Progress Energy was seeking to raise base rates $500 million a year, and FPL was asking for a then-record $1.3 billion annual increase from its customers. But Kelly vigorously opposed both requests, arguing before regulators that the utility companies didn’t deserve a rate increase and, because they had collected more from customers than the law allowed, regulators should order them to reduce rates.

Then-Gov. Charlie Crist came to Kelly’s defense and the effort, led by the House, fizzled. The PSC rejected the bulk of the rate increases in 2010, setting the stage for legislators to replace four of the five commissioners with more utility-friendly regulators.

Two years later in 2012, with a new PSC nominated and confirmed by the Legislature, regulators granted FPL’s request to raise base rates by $358 million and be given additional rate increases when two new plants went online.

The deal was precedent-setting in that the PSC agreed to it without the consent of the public counsel. At that time, Kelly argued that FPL was making excessive profits and using its utility as a monopoly to subsidize shareholder earnings for its parent company, NextEra. FPL countered that the deal would benefit customers by locking in low rates.

Between 2012 and 2017, the PSC sided with utilities in every major case, prompting Kelly and his staff to take some issues to court. In 2014, for example, after the PSC allowed FPL to use customer dollars to invest in an oil and natural gas exploration company in Oklahoma, Kelly and the Florida Industrial Power Users Group sued the PSC.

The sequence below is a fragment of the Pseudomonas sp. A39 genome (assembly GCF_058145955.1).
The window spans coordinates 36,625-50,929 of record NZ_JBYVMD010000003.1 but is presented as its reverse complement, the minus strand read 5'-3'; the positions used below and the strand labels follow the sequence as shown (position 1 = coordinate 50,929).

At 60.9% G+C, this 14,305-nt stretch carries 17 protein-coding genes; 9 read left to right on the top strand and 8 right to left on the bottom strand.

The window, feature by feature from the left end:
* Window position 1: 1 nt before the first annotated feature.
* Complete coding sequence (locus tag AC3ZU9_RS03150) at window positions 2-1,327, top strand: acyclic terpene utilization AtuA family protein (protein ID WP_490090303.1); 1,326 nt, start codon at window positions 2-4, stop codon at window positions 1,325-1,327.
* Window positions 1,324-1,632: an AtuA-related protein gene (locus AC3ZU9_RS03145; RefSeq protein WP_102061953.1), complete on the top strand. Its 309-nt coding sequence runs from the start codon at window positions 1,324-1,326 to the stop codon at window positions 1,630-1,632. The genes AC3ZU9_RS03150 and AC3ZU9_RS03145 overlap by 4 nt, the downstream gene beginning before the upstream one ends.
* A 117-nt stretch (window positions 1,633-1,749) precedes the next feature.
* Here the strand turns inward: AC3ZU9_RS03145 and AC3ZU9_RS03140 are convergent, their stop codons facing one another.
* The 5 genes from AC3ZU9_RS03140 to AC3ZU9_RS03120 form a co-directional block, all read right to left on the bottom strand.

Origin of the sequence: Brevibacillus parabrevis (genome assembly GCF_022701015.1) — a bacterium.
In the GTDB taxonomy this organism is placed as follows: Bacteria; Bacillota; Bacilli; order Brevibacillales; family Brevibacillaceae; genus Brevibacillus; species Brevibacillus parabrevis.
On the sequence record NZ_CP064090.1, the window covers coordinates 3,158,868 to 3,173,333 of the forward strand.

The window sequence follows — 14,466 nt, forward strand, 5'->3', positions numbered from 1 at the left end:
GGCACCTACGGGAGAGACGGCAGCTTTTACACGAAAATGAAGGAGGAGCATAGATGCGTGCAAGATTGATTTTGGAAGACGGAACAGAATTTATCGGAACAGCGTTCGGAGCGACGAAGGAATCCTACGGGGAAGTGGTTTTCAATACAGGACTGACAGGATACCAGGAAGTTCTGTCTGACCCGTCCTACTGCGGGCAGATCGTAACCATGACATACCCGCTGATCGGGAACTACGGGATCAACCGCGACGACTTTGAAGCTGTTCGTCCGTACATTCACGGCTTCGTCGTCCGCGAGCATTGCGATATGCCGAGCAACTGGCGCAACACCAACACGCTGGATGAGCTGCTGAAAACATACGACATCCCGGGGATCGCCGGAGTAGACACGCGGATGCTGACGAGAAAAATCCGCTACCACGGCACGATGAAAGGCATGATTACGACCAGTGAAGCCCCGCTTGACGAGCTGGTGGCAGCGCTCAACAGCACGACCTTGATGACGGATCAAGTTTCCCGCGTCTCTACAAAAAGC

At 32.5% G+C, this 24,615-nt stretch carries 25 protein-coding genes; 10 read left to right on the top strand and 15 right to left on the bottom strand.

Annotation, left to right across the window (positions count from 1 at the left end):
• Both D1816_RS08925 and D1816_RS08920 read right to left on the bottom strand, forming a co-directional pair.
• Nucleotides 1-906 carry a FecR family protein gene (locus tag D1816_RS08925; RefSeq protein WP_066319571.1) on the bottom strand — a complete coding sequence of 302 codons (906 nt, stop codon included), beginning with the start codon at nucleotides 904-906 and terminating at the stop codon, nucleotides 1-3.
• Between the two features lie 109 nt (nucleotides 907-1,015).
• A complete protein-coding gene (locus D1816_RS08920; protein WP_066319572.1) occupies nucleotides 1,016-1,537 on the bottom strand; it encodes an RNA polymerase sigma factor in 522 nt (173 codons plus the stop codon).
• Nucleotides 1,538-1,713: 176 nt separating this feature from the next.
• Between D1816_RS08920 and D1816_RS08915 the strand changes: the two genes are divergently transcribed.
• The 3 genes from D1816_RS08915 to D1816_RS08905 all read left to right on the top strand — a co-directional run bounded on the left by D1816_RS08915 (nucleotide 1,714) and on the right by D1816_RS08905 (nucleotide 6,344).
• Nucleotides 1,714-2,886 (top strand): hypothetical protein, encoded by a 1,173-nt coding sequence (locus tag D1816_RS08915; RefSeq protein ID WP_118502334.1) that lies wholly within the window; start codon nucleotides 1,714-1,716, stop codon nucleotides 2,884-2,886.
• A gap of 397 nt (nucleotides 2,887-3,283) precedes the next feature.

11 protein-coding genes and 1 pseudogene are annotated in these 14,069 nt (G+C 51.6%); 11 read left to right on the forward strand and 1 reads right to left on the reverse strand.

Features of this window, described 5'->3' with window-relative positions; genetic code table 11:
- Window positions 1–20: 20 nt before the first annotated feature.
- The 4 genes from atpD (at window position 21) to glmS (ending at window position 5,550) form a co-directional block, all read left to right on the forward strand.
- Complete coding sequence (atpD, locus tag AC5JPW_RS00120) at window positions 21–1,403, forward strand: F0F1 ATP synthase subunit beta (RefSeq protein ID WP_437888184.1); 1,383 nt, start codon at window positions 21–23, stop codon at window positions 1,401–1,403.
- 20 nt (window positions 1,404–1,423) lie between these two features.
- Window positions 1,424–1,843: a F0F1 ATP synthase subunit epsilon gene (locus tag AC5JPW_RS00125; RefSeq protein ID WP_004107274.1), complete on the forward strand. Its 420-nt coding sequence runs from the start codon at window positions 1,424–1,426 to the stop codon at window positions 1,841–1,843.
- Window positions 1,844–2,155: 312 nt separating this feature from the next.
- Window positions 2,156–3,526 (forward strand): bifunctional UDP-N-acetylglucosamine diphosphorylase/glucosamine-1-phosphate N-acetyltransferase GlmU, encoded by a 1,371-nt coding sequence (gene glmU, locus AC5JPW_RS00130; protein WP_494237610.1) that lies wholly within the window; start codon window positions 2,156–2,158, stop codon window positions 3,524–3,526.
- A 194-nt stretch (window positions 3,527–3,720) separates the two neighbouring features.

They argued against allowing an electric utility to be permitted to recover non-regulated investments through regulated rates. The Florida Supreme Court agreed in 2016 and reversed the PSC orders. In the next legislative session, FPL sought legislation attempting to overturn that ruling. It did not pass.

A 2017 report by an ethics watchdog found that the Florida Legislature has routinely sided with utilities and against the Office of Public Counsel and has limited its budget. Compared to consumer advocate offices in other states, Florida’s has only 15 employees with a budget of $2.4 million, the report found. California’s consumer advocate office has 147 employees, and some smaller states — like Maryland, Michigan and Wisconsin — have offices larger than Florida’s. By contrast, the Florida PSC, whose staff is supposed to be independent, has a budget of $24.6 million and a staff of 277.

There is no House companion to Simpson’s bill.